The Serengeti National Park
The Serengeti, an incredible area of savannah and open woodland – a World Heritage Site – comprises some 1.5 million hectares and contains the largest herds of grazing animals in the world – and the carnivores that prey on them, providing a wildlife spectacle that is second to none.
- The great migrating herds especially in May and June, when the animals travel from the central plains to the permanent water holes on the western side of the park.
- Migration is dominated by wildebeest in enormous numbers - also by Burchell’s zebra (some 200,000), Thomson’s gazelle, with some eland and topi, each harvesting the grass most suited to it.
- Herds are followed by groups of lion numbering up to 2,000 individuals, spotted hyena, striped hyena, golden jackal, side-striped jackal and black-backed jackal.
- Nile crocodile - famous-or infamous – for the feeding frenzy when the migrations cross the rivers.
- Huge range of other mammals.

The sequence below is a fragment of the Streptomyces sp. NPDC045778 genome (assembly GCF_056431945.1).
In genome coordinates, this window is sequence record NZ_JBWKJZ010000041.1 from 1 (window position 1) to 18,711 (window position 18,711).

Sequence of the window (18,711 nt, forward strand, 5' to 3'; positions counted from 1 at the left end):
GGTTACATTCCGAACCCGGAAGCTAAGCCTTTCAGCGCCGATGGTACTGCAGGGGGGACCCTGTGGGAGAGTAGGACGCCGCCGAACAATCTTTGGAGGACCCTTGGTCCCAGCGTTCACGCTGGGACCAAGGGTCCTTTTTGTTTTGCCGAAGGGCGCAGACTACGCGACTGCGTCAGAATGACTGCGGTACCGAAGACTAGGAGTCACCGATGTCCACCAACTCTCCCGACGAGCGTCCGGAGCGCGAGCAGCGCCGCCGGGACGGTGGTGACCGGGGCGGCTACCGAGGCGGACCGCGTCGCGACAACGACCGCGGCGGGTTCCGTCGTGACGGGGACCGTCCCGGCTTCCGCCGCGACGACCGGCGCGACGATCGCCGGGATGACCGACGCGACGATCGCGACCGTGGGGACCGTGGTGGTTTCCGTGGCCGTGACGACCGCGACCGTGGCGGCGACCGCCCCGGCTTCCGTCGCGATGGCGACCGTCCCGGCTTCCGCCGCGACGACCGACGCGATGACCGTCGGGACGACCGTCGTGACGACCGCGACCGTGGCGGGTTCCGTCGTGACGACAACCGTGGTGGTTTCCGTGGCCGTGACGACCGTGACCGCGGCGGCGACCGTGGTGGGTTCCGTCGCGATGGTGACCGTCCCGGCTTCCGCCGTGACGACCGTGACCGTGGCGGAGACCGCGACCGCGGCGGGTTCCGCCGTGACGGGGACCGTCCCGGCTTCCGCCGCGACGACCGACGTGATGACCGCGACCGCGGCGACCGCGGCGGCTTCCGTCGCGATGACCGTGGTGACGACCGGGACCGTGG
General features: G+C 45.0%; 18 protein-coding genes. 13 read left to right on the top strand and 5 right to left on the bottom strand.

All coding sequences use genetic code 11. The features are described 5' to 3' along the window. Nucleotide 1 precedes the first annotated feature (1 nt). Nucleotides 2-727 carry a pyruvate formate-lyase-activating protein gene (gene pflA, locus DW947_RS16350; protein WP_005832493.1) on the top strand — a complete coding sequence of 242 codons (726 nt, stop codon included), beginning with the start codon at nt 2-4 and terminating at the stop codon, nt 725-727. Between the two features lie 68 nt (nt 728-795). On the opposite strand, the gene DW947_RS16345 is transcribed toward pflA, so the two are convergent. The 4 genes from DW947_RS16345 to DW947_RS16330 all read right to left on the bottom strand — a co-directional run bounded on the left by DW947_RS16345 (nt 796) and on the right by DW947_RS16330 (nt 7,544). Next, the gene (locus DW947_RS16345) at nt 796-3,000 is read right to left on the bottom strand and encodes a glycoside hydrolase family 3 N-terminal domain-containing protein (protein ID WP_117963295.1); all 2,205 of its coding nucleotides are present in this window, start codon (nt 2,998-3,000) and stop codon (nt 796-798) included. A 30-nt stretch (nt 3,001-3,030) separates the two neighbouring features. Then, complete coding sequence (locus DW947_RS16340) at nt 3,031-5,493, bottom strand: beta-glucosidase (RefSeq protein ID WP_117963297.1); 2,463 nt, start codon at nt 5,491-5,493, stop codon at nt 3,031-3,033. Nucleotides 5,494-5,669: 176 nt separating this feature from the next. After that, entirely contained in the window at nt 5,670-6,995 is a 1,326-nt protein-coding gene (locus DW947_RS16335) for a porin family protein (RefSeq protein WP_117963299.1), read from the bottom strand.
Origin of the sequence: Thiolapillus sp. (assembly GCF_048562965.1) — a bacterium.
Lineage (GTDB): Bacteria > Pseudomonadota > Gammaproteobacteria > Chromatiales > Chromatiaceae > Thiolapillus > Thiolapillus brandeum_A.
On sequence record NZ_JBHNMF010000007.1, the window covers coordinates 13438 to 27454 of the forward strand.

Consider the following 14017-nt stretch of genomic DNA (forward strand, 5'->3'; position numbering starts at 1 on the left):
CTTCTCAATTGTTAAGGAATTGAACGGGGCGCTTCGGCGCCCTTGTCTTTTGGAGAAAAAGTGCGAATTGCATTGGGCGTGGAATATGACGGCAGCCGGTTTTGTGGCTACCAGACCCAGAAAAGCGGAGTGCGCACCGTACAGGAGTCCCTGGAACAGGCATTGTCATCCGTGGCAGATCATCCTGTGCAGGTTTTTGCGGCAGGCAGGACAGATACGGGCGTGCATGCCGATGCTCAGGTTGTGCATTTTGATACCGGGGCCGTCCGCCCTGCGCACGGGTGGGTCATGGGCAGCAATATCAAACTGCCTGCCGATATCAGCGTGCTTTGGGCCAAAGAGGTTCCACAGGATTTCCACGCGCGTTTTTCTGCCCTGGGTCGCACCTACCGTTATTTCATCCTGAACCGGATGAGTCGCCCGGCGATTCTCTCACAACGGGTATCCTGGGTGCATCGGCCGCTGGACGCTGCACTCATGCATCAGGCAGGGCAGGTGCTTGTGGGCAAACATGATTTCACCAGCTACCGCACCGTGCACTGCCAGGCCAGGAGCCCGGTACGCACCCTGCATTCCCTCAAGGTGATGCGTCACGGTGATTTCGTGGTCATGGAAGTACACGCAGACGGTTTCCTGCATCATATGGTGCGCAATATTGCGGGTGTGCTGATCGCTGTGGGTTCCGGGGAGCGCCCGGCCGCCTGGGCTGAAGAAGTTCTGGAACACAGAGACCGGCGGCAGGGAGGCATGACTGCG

- Over 500 bird species including some 20,000 waterbirds occur in the area.
The Serengeti ecosystem contains much more than these dominant species.
On the grasslands are eland, lesser kudu, roan antelope, oribi, Grant’s gazelle, hartebeest, steenbock, topi and oryx, as well as buffalo.
In the woodlands are grimmia, impala and Kirk’s dikdik. In the swamps are reedbuck and waterbuck. Among the kopjes are klipspringer, as well as giraffe and olive baboon; and on the mountains, mountain reedbuck.
Other characteristic larger mammals are leopard, cheetah, caracal, African elephant (endangered), black rhinoceros (critically endangered: there are very few left), hippopotamus and giraffe.
Smaller mammals include – among others bushbaby, vervet monkey, patas monkey, black and white colobus monkey and olive baboon, aardvark, ground pangolin, cape hare, porcupine, three species of hyrax and many other rodents, bat-eared fox, two species of otter, ratel, zorilla, common genet, large spotted genet, African civet, seven species of mongoose, aardwolf, serval, golden cat, African wildcat and bushpig.
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